With crucial help from the Tenants' Rights Clinic at Miami Law, a woman who had been facing eviction from her home won a favorable opinion this week from a panel of appellate judges in the 11th Judicial Circuit of Miami-Dade County.
The tenant, Tracey Kendrick, was ordered evicted in September 2010 by her landlord, Aura M. Corser, allegedly for not paying rent. According to court documents, Corser had "improperly demanded pressure-cleaning fees to clean the property's driveway and late fees," and "claimed these amounts were unpaid rent."
Kendrick, who was unrepresented at the time, "disputed the additional amount charged to her rent for pressure-cleaning the property," and filed a motion in county court asking a judge to determine the amount of rent she needed to deposit in the court registry, as the law requires in such disputes. But, the appellate court concluded, the lower court "failed to rule on the motion and improperly entered a default final judgment of eviction."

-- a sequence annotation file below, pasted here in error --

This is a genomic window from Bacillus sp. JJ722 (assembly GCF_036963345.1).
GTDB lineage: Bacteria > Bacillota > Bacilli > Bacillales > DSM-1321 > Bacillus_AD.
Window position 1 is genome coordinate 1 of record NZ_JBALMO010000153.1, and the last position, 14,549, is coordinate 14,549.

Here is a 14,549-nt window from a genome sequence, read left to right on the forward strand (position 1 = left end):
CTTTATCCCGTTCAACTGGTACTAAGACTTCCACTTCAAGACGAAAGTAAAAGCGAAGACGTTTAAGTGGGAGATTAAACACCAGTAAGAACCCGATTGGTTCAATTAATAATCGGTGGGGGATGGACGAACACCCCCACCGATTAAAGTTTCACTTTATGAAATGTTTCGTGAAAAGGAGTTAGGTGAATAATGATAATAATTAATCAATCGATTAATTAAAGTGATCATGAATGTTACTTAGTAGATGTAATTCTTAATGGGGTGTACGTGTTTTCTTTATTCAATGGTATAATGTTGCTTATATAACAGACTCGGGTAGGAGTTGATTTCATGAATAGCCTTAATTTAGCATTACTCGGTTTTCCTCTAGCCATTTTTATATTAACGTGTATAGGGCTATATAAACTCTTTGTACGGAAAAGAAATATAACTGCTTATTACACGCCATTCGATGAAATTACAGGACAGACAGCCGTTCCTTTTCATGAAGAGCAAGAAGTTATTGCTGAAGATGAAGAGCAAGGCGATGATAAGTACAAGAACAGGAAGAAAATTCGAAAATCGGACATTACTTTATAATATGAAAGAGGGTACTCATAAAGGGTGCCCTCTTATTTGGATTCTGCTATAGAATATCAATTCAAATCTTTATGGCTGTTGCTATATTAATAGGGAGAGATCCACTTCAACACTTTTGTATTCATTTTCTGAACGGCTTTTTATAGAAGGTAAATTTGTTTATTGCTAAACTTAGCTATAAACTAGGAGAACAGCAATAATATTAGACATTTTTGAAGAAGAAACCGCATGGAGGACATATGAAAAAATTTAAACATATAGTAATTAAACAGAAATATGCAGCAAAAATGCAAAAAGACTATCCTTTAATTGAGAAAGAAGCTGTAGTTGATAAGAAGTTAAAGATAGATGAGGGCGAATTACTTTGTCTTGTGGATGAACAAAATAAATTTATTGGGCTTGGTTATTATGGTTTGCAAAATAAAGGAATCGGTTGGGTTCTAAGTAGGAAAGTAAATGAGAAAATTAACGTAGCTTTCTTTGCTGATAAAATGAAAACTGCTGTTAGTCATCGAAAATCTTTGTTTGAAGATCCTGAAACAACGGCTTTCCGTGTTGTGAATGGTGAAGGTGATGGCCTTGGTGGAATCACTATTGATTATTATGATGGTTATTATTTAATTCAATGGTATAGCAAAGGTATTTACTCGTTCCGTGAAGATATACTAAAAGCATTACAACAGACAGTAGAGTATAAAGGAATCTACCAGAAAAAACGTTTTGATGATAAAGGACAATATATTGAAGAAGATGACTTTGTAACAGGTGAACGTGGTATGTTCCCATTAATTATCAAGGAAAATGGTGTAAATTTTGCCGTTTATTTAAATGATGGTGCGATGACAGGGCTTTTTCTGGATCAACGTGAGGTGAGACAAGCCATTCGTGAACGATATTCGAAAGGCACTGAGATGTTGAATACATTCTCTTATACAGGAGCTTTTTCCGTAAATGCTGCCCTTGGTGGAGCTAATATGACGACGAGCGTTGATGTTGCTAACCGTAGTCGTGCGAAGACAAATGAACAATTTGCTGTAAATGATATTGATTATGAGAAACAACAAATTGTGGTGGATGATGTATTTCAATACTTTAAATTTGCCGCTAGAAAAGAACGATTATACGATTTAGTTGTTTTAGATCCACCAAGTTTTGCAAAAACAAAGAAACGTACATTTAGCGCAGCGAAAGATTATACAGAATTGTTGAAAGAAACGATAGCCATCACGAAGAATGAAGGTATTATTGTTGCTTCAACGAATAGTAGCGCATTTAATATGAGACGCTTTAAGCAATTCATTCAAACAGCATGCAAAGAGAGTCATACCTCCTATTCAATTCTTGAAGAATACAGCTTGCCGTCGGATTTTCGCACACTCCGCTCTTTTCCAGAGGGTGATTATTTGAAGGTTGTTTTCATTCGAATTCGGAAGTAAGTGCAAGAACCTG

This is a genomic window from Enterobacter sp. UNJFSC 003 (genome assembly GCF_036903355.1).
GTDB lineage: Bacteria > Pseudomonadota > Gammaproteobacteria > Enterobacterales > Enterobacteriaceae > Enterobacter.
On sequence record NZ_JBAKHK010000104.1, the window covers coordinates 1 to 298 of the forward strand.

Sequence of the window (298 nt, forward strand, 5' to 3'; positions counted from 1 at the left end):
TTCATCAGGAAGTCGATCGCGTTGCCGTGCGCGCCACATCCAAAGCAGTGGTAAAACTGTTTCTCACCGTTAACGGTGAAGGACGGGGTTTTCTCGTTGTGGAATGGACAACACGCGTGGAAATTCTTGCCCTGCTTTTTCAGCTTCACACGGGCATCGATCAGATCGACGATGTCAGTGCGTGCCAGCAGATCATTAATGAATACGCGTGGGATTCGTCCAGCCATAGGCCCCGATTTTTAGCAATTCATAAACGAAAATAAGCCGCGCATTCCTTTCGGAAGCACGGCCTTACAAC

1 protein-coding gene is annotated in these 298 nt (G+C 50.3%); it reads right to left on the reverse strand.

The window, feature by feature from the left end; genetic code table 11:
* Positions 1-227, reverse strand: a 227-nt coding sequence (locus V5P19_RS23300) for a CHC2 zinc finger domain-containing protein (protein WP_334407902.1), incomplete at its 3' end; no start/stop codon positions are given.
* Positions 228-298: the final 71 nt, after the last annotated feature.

The three appellate judges said the record "clearly reflects that the tenant timely filed the answer and motion to determine rent." Nevertheless, they say in their decision, the landlord was able to persuade the county court that Kendrick had "failed to file a motion to determine the rent amount payable into the court registry" and that, without conducting a hearing, the trial judge "entered a default favoring the landlord" on Oct. 1, 2010.
On appeal, Kendrick was represented at oral arguments by Maya Thomas, a certified legal intern with the Tenants' Rights Clinic. In the appellate decision, the document noted that under Florida law "an eligible student may participate in oral argument in appellate courts but only in the presence of the supervising lawyer."
The appellate court reversed the final judgment because the trial court "failed to resolve the rent determination motion before entering default and included an erroneous factual finding." The judges cited precedent to determine that the trial court's conclusion had been based on judgment that was "clearly wrong" and "contrary to the manifest weight of the evidence."
The landlord, according to the appellate judges, "mistakenly alleged that the tenant failed to file a rent-determination motion," and the trial court agreed. "We find this factual finding erroneous, thus meriting reversal," the appeal judges concluded.
The appellate court decided also that the tenant is entitled to attorneys' fees she incurred in the appeal process. The appellate brief was written by former Tenants' Rights Clinic students Javier Lugo, Peter Schoenthal and Scott Edelsberg.